How will the Federal Government Electrify its Fleet?

On January 27th, 2021, President Biden issued the Executive Order on Tackling the Climate Crisis at Home and Abroad, wherein he declared his intention to electrify the federal government’s fleet and make substantial changes to the energy infrastructure of the United States. A federal electric vehicle fleet is a catalyst for the fledgling EV sector within the automotive industry to grow. This move signals huge potential to hasten the process of national electrification.

The plan is still general and offers few details about the actual logistics of making the switch, but it does contain ideas of where to draw the funding and some interesting proposals that will make gargantuan changes to charging infrastructure.

What’s the plan to make government EVs widespread?

According to the General Services Administration, the federal fleet consisted of at least 645,000 vehicles in 2019. Out of those, only 3,200 were electric, which is roughly 0.4 percent. It will be a long time before they’re even close to a complete conversion, but $2 trillion in the form of The American Jobs Plan could be a substantial step towards that goal. 

The plan is aimed at tackling infrastructure problems nationwide, fixing tens of thousands of roads and bridges and modernizing public transport. It would establish programs for state and local governments to build a national network of 550,000 EV chargers by 2030. To put that in perspective, the total number of charging stations in the United States is currently around 42,000, with a third of those stations concentrated in California. A twenty-fold increase of charging stations nationwide would alleviate any issues of range anxiety for EV owners.

That said, significantly expanding the charging network like this will require coordination across multiple industries and levels of government, from auto, to retail, to utility.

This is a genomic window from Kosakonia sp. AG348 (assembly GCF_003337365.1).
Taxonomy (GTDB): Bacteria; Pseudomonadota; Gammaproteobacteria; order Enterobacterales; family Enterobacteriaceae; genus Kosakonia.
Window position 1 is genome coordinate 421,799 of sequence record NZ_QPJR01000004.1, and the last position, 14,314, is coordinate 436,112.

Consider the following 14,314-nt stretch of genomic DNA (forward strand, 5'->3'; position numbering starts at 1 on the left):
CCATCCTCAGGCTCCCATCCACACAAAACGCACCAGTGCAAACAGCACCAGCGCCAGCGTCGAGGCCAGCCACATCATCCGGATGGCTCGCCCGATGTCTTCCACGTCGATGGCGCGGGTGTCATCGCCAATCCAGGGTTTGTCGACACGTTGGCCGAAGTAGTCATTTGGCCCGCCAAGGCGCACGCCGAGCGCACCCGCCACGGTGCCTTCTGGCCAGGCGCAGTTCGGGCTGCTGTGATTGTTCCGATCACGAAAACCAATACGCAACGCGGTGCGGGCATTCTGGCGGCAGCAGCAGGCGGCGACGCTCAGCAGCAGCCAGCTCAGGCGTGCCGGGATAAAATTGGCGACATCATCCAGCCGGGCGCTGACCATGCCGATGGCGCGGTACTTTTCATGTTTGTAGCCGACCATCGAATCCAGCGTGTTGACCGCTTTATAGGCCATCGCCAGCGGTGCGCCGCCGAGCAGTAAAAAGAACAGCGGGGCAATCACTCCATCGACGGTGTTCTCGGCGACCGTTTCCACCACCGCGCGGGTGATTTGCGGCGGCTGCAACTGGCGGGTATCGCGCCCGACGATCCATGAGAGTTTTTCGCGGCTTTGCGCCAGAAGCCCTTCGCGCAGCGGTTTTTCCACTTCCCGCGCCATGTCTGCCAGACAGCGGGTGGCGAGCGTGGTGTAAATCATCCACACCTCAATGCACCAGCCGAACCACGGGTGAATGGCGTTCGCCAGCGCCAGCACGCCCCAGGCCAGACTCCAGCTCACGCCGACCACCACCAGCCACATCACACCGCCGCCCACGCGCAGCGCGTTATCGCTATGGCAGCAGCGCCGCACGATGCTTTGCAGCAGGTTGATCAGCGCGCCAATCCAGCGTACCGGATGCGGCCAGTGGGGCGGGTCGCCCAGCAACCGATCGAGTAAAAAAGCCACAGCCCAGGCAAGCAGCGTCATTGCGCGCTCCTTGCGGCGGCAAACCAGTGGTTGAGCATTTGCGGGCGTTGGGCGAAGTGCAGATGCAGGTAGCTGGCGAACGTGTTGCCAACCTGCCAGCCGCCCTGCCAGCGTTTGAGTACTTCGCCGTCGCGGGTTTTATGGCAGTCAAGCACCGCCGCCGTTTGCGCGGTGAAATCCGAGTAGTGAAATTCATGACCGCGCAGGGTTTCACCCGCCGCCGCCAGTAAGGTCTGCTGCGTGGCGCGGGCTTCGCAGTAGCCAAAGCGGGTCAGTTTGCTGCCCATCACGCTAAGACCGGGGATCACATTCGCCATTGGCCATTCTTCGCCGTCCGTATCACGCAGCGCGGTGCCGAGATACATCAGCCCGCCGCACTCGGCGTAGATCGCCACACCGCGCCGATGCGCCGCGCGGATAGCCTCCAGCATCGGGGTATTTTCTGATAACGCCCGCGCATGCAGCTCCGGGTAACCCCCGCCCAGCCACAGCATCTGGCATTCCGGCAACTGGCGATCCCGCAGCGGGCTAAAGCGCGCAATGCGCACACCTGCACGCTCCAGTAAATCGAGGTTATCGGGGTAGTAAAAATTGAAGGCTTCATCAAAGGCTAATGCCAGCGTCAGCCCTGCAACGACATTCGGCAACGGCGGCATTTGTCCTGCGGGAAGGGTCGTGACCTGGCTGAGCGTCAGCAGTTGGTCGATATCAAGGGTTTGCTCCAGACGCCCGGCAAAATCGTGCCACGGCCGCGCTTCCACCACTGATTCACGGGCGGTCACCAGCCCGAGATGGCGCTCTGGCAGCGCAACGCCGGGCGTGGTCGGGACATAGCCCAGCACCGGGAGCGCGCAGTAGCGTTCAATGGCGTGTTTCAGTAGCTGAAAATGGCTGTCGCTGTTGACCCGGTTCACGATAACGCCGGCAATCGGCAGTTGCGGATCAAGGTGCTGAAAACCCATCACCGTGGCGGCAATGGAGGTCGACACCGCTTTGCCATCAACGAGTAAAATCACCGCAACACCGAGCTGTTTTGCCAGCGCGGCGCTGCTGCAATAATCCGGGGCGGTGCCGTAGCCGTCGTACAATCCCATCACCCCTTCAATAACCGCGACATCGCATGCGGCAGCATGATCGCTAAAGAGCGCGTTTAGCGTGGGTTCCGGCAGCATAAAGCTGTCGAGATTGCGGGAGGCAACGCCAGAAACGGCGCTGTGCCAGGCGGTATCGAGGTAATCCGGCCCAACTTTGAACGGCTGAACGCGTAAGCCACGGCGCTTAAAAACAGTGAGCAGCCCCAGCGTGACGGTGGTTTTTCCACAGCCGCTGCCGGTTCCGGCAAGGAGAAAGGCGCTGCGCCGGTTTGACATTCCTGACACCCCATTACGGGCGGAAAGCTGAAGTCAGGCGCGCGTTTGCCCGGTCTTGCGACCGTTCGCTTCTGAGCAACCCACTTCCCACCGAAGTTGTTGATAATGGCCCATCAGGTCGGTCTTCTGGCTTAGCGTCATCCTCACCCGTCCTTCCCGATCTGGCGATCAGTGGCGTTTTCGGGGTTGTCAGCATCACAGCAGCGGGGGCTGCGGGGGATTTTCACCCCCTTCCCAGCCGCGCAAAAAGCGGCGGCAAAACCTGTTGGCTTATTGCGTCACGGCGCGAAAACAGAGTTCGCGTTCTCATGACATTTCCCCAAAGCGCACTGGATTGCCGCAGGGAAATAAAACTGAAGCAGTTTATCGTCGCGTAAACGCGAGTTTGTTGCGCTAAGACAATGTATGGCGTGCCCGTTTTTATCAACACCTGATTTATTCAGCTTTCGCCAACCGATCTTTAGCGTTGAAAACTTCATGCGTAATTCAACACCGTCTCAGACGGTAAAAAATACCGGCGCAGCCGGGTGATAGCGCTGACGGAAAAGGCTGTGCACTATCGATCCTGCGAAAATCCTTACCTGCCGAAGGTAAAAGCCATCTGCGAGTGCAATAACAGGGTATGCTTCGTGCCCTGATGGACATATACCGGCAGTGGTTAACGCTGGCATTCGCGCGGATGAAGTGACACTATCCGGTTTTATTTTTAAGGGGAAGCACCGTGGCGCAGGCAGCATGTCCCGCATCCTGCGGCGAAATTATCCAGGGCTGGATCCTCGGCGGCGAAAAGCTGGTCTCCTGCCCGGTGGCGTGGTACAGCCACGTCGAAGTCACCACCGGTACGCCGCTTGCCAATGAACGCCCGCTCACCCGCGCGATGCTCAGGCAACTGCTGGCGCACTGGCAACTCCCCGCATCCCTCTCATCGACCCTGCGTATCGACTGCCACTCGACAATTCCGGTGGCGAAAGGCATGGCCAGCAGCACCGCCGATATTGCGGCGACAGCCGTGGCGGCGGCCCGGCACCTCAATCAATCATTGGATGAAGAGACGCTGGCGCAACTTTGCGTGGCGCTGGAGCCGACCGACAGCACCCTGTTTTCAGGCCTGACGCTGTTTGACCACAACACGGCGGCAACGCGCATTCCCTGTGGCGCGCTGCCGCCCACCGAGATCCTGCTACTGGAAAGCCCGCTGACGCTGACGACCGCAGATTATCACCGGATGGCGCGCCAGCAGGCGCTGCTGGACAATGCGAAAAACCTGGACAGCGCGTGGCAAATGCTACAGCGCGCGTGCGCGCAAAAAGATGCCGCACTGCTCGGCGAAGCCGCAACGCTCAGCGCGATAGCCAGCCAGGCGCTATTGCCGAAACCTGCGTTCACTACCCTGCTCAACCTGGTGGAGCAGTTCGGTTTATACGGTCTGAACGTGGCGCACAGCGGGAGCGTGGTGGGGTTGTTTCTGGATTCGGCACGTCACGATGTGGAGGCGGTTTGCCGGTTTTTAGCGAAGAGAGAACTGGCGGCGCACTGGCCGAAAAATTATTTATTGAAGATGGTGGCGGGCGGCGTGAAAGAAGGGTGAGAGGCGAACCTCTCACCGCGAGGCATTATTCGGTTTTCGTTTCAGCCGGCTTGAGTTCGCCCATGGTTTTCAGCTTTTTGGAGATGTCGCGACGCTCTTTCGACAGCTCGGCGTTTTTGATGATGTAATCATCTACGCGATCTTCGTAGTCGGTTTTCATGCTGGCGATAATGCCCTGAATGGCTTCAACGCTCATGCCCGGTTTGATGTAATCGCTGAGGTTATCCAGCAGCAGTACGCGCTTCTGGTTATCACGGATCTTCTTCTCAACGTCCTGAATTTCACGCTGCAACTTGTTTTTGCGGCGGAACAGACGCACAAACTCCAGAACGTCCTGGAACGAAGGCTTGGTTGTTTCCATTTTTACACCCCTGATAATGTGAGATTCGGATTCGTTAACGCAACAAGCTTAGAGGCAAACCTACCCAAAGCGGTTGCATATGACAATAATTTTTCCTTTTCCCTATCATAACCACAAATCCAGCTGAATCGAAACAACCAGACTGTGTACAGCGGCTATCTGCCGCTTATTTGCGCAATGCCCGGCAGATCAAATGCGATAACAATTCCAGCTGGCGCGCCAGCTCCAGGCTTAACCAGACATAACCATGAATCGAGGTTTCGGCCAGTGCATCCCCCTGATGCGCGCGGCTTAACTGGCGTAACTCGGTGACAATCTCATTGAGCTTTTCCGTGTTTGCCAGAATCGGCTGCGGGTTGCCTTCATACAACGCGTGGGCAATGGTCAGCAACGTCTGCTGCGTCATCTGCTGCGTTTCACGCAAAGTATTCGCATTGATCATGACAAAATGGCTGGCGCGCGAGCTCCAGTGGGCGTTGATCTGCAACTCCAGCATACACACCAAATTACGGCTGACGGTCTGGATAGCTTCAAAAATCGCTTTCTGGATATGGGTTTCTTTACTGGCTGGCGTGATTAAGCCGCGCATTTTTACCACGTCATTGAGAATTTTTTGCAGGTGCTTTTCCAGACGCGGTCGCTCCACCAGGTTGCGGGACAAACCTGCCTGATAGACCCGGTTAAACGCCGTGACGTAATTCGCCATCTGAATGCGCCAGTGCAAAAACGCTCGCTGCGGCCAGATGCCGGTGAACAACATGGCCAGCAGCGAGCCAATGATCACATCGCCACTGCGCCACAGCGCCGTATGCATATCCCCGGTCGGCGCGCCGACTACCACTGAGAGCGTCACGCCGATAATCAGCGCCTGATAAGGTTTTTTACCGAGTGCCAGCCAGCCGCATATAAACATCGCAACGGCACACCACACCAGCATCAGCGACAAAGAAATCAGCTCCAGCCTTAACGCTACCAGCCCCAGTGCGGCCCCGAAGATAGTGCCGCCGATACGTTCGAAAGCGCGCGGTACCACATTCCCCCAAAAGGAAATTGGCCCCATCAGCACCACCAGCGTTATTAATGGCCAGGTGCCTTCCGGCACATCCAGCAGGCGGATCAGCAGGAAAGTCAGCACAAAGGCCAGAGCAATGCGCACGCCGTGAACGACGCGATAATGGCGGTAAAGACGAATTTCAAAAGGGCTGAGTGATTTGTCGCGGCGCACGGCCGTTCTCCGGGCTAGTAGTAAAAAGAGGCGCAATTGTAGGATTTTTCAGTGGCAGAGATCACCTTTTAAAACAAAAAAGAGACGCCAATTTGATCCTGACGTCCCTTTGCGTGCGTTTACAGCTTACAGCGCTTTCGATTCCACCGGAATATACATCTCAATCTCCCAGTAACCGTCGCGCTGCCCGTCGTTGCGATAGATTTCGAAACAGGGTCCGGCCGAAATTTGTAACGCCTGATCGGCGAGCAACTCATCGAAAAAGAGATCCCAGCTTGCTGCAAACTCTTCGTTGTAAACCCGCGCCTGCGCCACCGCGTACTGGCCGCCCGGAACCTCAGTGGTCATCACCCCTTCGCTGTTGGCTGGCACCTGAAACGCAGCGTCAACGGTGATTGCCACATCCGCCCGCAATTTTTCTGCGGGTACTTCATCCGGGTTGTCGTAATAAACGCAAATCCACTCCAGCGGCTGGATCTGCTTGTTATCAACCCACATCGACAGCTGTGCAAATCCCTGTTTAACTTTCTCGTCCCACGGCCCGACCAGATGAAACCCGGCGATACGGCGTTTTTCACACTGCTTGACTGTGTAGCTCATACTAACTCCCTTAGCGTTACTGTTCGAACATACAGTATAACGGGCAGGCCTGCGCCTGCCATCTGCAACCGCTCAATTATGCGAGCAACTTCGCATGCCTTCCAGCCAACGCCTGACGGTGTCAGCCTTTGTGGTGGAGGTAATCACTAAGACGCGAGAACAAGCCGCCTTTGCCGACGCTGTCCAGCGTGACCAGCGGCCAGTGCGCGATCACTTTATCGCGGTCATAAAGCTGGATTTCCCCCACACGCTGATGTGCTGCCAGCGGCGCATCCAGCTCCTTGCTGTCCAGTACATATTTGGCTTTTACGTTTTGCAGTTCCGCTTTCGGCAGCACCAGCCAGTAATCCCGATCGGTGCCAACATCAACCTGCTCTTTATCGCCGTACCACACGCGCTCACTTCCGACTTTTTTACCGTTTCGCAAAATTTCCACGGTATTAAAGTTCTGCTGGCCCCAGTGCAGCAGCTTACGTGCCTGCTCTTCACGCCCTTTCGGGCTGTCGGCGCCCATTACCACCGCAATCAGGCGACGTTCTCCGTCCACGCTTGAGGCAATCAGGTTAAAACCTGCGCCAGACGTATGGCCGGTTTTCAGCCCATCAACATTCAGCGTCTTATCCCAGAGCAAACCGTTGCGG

What to expect

A plan this huge has many hurdles to clear before getting to the finish line, and on the off-chance the funding is approved, people and organizations across several industries need to cooperate to execute the production and installation of 500,000 new charging stations. All of this is done on the hope that Americans will see all of this effort placed into a new sustainability initiative, and understand how all of these new charging stations potentially means consumers and fleets alike wouldn’t have to worry about range or anticipated electric vehicle limits.

What does this mean for fleets?

If these plans are executed it will represent a paradigm shift for the future of the auto industry and launch the US in a sustainable direction – with the creating, selling and purchasing of EVs, as well as generating new jobs in automotive and energy related fields. It’s hard to tell exactly how effective it will be at the moment, but there’s potential for an increase in the use of EVs that we frankly haven’t seen before across the country, and even internationally. 

With all that in mind, it’s more important now than ever to learn about EVs and what the best key performance indicators are to measure the success of an EV pilot program or scalable initiative. It’s new ground, so don’t try to shoulder the burden on your own. Utilimarc’s business intelligence platform can streamline all of your vehicle data and present it in a way that lets you get the most out of your fleet. If you’d like to learn more about our platform and how it works, schedule a demo with a member of our analytics team today.


Mike Huhn

Director of Analytics

Mike Huhn is the director of analytics at Utilimarc. He has spent the last ten years with Utilimarc, and helped to identify a new facet of loop theory – he calls it, the FRUTE loop. See more from Mike


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